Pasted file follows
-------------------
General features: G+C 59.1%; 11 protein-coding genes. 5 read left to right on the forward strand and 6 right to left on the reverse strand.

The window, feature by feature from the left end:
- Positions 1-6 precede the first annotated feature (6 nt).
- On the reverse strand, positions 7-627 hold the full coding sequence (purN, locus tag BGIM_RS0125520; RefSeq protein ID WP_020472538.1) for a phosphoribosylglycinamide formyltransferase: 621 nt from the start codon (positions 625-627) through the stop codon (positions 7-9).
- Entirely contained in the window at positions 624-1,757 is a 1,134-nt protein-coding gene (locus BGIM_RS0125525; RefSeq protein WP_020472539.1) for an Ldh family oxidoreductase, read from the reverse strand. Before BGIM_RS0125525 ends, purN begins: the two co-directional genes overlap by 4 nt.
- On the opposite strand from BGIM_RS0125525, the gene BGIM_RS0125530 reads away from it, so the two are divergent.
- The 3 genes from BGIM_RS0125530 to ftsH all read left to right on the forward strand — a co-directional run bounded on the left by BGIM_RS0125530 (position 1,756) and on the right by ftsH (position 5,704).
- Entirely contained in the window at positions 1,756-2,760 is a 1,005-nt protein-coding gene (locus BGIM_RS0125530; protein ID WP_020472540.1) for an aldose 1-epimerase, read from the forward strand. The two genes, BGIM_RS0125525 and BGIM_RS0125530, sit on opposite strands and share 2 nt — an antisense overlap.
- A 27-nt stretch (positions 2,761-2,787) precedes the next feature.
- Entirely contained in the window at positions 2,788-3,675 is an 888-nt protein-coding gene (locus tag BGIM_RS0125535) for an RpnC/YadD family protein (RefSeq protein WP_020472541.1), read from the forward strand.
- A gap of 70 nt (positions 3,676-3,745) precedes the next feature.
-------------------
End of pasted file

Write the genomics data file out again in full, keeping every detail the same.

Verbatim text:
General features: G+C 59.1%; 11 protein-coding genes. 5 read left to right on the forward strand and 6 right to left on the reverse strand.

The window, feature by feature from the left end:
- Positions 1-6 precede the first annotated feature (6 nt).
- On the reverse strand, positions 7-627 hold the full coding sequence (purN, locus tag BGIM_RS0125520; RefSeq protein ID WP_020472538.1) for a phosphoribosylglycinamide formyltransferase: 621 nt from the start codon (positions 625-627) through the stop codon (positions 7-9).
- Entirely contained in the window at positions 624-1,757 is a 1,134-nt protein-coding gene (locus BGIM_RS0125525; RefSeq protein WP_020472539.1) for an Ldh family oxidoreductase, read from the reverse strand. Before BGIM_RS0125525 ends, purN begins: the two co-directional genes overlap by 4 nt.
- On the opposite strand from BGIM_RS0125525, the gene BGIM_RS0125530 reads away from it, so the two are divergent.
- The 3 genes from BGIM_RS0125530 to ftsH all read left to right on the forward strand — a co-directional run bounded on the left by BGIM_RS0125530 (position 1,756) and on the right by ftsH (position 5,704).
- Entirely contained in the window at positions 1,756-2,760 is a 1,005-nt protein-coding gene (locus BGIM_RS0125530; protein ID WP_020472540.1) for an aldose 1-epimerase, read from the forward strand. The two genes, BGIM_RS0125525 and BGIM_RS0125530, sit on opposite strands and share 2 nt — an antisense overlap.
- A 27-nt stretch (positions 2,761-2,787) precedes the next feature.
- Entirely contained in the window at positions 2,788-3,675 is an 888-nt protein-coding gene (locus tag BGIM_RS0125535) for an RpnC/YadD family protein (RefSeq protein WP_020472541.1), read from the forward strand.
- A gap of 70 nt (positions 3,676-3,745) precedes the next feature.